https://doi.org/10.1075/rcl.13.1.07kno [Google Scholar]
  13. (2020) Expressions of motion events in German: An integrative constructionist approach for FLT. CogniTextes, 201. 10.4000/cognitextes.1882
    https://doi.org/10.4000/cognitextes.1882 [Google Scholar]
  14. De Knop, S., & Dirven, R.
    (2008) Motion and location events in German, French and English: A typological, contrastive and pedagogical approach. InS. de Knop & R. Dirven (Eds.), Cognitive approaches to pedagogical grammar: A volume in honour of René Dirven (pp.295–324). Berlin: De Gruyter. 10.1515/9783110205381.3.295
    https://doi.org/10.1515/9783110205381.3.295 [Google Scholar]
  15. DeKeyser, R. M.
    (1997) Beyond explicit rule learning: Automatizing second language morphosyntax. Studies in Second Language Acquisition, 19(2), 195–221. 10.1017/S0272263197002040
    https://doi.org/10.1017/S0272263197002040 [Google Scholar]
  16. (2003) Implicit and explicit learning. InC. J. Doughty & M. H. Long (Eds.), The handbook of second language acquisition (pp.313–347). Oxford: Blackwell. 10.1002/9780470756492.ch11
    https://doi.org/10.1002/9780470756492.ch11 [Google Scholar]
  17. (2015) Skill acquisition theory. InB. VanPatten & J. Williams (Eds.), Theories in second language acquisition (2nd ed.) (pp.94–112). New York, NY: Routledge.
    [Google Scholar]
  18. Diessel, H.
    (2019) The grammar network: How linguistic structure is shaped by language use. New York, NY: Cambridge University Press. 10.1017/9781108671040
    https://doi.org/10.1017/9781108671040 [Google Scholar]
  19. Diessel, H., & Hilpert, M.
    (2016) Frequency effects in grammar. InOxford research encyclopedia of linguistics. Oxford: Oxford University Press. 10.1093/acrefore/9780199384655.013.120
    https://doi.org/10.1093/acrefore/9780199384655.013.120 [Google Scholar]
  20. Dolgova, N., & Tyler, A.
    (2019) Applications of usage-based approaches to language teaching. InX. Gao (Ed.), Second handbook of English language teaching (pp.940–961). Cham: Springer. 10.1007/978‑3‑030‑02899‑2_49
    https://doi.org/10.1007/978-3-030-02899-2_49 [Google Scholar]
  21. Doughty, C. J.
    (2003) Instructed SLA: Constraints, compensation, and enhancement. InC. J. Doughty & M. H. Long (Eds.), The handbook of second language acquisition (pp.257–310). Malden, MA: Blackwell. 10.1002/9780470756492.ch10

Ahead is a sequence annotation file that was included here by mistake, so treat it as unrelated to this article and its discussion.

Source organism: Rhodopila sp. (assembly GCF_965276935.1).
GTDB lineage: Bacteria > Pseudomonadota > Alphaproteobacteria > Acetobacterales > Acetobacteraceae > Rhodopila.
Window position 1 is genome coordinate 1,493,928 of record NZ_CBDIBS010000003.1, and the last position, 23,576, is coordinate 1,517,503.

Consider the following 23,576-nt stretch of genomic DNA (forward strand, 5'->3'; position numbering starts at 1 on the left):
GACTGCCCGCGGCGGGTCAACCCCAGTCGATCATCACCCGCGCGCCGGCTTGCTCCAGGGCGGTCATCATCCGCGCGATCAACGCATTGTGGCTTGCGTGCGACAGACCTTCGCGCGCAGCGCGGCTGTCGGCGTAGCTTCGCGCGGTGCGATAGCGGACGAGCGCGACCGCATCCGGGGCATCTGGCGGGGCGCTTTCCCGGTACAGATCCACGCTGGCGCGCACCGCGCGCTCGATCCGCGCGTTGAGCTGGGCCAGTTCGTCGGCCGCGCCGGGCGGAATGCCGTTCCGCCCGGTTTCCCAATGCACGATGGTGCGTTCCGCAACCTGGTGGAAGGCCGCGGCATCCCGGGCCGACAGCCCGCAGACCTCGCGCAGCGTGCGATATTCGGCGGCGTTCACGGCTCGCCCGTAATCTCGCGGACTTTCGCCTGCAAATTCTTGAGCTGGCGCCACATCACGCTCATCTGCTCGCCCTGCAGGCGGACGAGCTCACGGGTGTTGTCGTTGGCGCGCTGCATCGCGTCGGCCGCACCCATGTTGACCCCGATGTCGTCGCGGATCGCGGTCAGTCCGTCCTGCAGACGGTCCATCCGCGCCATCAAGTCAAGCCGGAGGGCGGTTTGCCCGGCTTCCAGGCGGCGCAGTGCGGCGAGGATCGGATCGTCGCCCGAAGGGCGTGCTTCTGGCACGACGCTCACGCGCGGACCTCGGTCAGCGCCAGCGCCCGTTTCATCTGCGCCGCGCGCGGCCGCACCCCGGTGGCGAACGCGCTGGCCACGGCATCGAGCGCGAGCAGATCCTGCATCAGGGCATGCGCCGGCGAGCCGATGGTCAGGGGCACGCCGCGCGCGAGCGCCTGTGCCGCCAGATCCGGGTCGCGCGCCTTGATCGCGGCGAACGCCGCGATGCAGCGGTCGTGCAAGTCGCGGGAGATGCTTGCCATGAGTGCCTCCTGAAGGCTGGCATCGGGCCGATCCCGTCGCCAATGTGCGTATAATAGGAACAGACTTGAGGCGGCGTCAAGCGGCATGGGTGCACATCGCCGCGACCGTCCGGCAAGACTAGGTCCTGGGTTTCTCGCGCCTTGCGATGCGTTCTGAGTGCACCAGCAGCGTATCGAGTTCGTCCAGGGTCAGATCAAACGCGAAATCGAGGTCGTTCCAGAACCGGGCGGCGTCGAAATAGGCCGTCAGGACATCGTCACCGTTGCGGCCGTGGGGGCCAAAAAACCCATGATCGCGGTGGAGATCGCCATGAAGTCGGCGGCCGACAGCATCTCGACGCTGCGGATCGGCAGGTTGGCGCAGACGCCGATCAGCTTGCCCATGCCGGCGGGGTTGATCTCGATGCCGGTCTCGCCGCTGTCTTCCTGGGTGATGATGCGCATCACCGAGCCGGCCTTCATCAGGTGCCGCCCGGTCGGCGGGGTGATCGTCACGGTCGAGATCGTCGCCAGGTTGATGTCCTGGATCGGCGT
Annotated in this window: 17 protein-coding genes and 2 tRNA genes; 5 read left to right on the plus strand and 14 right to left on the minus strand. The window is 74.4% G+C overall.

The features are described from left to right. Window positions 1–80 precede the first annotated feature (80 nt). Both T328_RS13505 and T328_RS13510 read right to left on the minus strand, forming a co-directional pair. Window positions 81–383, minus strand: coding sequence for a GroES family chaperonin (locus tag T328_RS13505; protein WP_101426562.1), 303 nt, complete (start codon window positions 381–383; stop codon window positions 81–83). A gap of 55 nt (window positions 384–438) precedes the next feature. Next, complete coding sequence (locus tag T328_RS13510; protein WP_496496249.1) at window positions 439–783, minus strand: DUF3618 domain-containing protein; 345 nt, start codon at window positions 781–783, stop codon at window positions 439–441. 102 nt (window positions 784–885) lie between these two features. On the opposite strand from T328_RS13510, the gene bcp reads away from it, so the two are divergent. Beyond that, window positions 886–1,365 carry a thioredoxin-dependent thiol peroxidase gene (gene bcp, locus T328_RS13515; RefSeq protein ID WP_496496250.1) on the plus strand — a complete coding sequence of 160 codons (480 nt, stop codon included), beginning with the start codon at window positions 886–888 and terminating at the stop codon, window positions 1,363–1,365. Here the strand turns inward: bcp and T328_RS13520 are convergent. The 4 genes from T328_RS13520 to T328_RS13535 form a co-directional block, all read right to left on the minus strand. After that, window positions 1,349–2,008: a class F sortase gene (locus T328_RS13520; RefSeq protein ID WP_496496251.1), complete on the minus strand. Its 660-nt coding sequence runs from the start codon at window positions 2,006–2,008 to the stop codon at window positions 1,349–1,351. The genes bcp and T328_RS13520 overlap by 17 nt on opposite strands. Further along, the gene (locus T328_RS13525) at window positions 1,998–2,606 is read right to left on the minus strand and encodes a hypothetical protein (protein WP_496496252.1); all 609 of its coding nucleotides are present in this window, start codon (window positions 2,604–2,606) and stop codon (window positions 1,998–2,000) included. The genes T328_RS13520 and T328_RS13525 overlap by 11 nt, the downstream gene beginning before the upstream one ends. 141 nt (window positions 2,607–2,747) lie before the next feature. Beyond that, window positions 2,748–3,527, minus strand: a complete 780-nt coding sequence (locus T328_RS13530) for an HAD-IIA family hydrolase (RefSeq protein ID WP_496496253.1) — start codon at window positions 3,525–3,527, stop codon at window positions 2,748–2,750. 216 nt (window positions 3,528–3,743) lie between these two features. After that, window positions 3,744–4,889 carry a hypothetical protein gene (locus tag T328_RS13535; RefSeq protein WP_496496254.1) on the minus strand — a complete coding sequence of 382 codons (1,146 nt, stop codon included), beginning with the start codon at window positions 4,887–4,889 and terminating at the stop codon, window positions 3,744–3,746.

https://doi.org/10.1002/9780470756492.ch10 [Google Scholar]
  22. Draye, L.
    (2014) German two-way prepositions and related phenomena. InN. Delbecque, K. Lahousse & W. Van Langendonck (Eds.), Non-nuclear cases (pp.95–126). Amsterdam & Philadelphia: John Benjamins. 10.1075/cagral.6.04dra
    https://doi.org/10.1075/cagral.6.04dra [Google Scholar]
  23. Ellis, N. C.
    (2005) At the Interface: Dynamic interactions of explicit and implicit language knowledge. Studies in Second Language Acquisition, 27(2), 305–352. 10.1017/S027226310505014X
    https://doi.org/10.1017/S027226310505014X [Google Scholar]
  24. (2006) Selective attention and transfer phenomena in L2 acquisition: Contingency, cue competition, salience, interference, overshadowing, blocking, and perceptual learning. Applied Linguistics, 27(2), 164–194. 10.1093/applin/aml015
    https://doi.org/10.1093/applin/aml015 [Google Scholar]
  25. (2015) Implicit and explicit language learning: Their dynamic interface and complexity. InP. Rebuschat (Ed.), Implicit and explicit learning of languague (pp.3–23). Amsterdam & Philadelphia: John Benjamins. 10.1075/sibil.48.01ell
    https://doi.org/10.1075/sibil.48.01ell [Google Scholar]
  26. Ellis, N. C., & Ferreira-Junior, F.
    (2009a) Construction learning as a function of frequency, frequency distribution, and function. Modern Language Journal, 93(3), 370–386. 10.1111/j.1540‑4781.2009.00896.x
    https://doi.org/10.1111/j.1540-4781.2009.00896.x [Google Scholar]
  27. (2009b) Constructions and their acquisition: Islands and the distinctiveness of their occupancy. Annual Review of Cognitive Linguistics, 7(1), 187–220. 10.1075/arcl.7.08ell
    https://doi.org/10.1075/arcl.7.08ell [Google Scholar]
  28. Ellis, N. C., Römer, U., & O’Donnell, M. B.
    (2016) Usage-based approaches to language acquisition and processing: Cognitive and corpus investigations of Construction Grammar. Malden, MA: Wiley-Blackwell.
    [Google Scholar]
  29. Ellis, N. C., & Wulff, S.
    (2020) Usage-based approaches to L2 acquisition. InB. VanPatten, G. D. Keating & S. Wulff (Eds.), Theories in second language acquisition: An introduction (pp.63–82). New York, NY: Routledge. 10.4324/9780429503986‑4
    https://doi.org/10.4324/9780429503986-4 [Google Scholar]
  30. Ellis, R.
    (2004) The definition and measurement of L2 explicit knowledge. Language Learning, 54(2), 227–275. 10.1111/j.1467‑9922.2004.00255.x
    https://doi.org/10.1111/j.1467-9922.2004.00255.x [Google Scholar]
  31. Erlam, R.
    (2020) Explicit knowledge and grammar explanation in second language instruction. InC. A. Chapelle (Ed.), The concise encyclopedia of Applied Linguistics (pp.455–459). Hoboken, NJ: Wiley Blackwell. 10.1002/9781405198431.wbeal0404.pub2